LONDON (Reuters Breakingviews) - Just because beer is cheap, it doesn’t mean you should drink. Africa has for years been drunk on cheap Chinese credit, a habit that has led to waste and even sovereign default. China is now preaching sobriety, but neither Africa’s borrowers nor their lender are showing much appetite for restraint.
China and Africa are logical partners. Filling a gap left by Western commercial lenders, who were too expensive, and multilateral agencies, who were too slow, China’s government and banks have lent at least $136 billion to the continent this century, providing Africa with much-needed capital, and Beijing with vital natural resources.
The cash has built airports, ports and railways from Cape Town to Cairo, creating jobs. But it has also led to expensive projects, and ultimately bankruptcy and accusations by campaign groups such as London-based Jubilee of “debt-trap diplomacy” by Beijing. Angola has already restructured the $42 billion – more than a third of its GDP – that Johns Hopkins University reckons it owes Beijing, according to Reuters. Ethiopia and Zambia have also said they need to do the same.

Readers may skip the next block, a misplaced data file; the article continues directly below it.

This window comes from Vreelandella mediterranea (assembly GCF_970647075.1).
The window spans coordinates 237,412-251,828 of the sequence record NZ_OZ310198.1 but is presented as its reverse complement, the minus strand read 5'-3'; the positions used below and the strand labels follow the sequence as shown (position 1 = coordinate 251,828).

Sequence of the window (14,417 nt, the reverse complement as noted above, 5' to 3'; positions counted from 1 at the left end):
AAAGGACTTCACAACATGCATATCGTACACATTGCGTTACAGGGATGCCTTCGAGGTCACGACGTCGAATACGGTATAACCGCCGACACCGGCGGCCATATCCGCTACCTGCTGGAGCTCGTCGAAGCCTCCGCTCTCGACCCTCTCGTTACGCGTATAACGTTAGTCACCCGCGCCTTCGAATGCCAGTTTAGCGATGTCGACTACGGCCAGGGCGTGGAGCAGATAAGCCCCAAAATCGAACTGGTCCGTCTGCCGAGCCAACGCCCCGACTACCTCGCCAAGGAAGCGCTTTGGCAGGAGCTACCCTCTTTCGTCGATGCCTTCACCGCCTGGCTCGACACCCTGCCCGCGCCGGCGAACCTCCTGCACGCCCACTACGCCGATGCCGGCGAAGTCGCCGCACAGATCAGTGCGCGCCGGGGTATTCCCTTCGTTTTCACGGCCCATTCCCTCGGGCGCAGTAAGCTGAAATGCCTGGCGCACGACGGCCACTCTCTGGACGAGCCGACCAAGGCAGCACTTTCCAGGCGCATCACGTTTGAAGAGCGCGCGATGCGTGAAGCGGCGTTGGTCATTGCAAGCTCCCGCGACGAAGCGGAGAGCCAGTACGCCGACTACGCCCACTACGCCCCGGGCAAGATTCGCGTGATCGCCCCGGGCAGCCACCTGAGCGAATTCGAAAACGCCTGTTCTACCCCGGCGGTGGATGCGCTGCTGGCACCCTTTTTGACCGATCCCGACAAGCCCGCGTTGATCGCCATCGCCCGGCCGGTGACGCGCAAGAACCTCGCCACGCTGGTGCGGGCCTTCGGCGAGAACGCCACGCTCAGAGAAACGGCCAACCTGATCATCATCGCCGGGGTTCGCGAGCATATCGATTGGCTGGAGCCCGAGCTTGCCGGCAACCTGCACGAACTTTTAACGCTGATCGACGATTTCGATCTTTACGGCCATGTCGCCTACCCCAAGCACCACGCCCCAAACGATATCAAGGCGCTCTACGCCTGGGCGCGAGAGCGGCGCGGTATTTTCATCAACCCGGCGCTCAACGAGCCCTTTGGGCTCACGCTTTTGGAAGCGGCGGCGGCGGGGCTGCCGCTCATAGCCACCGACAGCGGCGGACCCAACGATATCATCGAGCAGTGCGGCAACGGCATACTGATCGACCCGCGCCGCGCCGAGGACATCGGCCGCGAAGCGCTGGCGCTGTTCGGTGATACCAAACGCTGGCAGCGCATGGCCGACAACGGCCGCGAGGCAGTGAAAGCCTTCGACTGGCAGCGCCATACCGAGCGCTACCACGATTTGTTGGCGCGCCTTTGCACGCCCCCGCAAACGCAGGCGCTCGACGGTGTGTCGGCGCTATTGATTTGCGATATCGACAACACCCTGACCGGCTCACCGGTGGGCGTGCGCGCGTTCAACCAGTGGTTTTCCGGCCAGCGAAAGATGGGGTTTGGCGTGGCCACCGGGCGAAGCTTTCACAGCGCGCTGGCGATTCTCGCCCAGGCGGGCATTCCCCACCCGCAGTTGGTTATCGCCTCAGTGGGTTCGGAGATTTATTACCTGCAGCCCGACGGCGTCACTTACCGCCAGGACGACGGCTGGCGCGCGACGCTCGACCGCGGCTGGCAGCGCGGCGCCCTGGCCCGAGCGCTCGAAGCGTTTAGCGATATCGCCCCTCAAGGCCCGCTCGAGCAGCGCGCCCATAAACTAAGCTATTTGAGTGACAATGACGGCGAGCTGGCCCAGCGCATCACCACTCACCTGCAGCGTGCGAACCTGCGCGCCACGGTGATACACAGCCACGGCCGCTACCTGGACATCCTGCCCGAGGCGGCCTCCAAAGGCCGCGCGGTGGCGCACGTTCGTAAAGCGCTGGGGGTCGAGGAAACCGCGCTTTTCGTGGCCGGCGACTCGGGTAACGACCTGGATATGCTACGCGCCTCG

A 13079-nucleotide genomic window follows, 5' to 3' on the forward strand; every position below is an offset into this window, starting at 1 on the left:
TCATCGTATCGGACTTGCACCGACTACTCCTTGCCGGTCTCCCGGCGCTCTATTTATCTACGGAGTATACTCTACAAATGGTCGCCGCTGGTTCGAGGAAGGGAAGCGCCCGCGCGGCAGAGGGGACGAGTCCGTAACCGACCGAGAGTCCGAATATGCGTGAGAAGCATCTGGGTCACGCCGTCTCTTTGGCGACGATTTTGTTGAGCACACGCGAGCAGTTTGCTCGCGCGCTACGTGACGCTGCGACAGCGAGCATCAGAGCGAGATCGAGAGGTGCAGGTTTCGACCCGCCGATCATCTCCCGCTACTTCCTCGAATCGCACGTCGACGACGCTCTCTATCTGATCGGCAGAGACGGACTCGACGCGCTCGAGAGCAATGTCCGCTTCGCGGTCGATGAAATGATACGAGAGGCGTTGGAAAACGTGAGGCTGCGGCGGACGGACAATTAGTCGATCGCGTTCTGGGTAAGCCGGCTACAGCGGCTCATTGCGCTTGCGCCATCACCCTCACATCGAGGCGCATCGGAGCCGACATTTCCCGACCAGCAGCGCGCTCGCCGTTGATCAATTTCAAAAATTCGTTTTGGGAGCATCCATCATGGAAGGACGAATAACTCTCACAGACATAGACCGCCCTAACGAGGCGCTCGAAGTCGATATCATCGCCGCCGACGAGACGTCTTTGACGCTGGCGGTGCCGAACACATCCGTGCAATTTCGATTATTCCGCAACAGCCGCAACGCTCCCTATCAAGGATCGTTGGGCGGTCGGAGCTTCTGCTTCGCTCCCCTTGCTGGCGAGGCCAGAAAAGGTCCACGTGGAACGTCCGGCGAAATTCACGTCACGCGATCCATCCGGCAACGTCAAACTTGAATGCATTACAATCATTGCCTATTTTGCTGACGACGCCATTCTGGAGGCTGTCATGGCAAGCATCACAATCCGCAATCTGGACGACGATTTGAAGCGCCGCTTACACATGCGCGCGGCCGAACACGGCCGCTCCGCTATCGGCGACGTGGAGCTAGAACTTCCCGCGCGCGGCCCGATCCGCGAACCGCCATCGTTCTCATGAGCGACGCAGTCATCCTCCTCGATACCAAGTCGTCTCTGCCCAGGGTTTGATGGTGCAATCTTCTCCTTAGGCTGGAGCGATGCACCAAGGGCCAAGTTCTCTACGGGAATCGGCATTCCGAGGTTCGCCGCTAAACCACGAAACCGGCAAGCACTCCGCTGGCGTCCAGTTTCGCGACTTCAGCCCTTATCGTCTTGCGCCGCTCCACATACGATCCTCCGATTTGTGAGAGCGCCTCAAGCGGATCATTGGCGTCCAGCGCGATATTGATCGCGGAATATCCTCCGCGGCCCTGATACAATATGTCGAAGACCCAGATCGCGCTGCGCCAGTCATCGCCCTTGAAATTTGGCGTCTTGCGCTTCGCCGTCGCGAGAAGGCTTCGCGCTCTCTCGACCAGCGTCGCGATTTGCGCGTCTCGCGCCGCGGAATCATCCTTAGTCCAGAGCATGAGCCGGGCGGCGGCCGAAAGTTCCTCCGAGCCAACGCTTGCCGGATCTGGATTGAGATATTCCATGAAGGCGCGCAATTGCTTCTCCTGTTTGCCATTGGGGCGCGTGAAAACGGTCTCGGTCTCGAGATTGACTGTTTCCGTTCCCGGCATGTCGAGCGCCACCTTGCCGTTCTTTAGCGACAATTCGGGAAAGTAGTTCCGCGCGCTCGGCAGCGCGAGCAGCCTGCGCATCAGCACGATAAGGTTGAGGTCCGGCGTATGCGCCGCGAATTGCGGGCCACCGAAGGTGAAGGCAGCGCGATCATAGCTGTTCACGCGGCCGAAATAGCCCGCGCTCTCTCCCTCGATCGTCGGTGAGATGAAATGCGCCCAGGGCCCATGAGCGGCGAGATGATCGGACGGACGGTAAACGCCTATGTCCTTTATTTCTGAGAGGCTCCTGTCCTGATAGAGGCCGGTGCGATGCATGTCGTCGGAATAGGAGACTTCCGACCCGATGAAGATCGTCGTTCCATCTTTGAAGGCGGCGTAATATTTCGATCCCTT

President Xi Jinping seems to want change. On Monday, while pledging a further $60 billion over the next three years, he warned countries against “vanity projects”. Yet China has so far done little to make its lending more accountable or transparent. Export-Import Bank of China and China Development Bank, the main funding conduits, reveal few details of their loans, making it hard to gauge how much they ultimately cost African taxpayers. By contrast, World Bank projects undergo lengthy public scrutiny to show that they make economic sense and do not damage the environment.
Nor are the borrowers showing much evidence of sobriety. As it paid out the final chunk of a $918 million bailout in April, the International Monetary Fund told Ghana, a modest cocoa, gold and oil producer, to rein in its borrowing. In a meeting with Xi in Beijing, President Nana Akufo-Addo announced a 100-year infrastructure bond worth $50 billion, roughly 100 percent of its GDP. The next hangover may be even worse.
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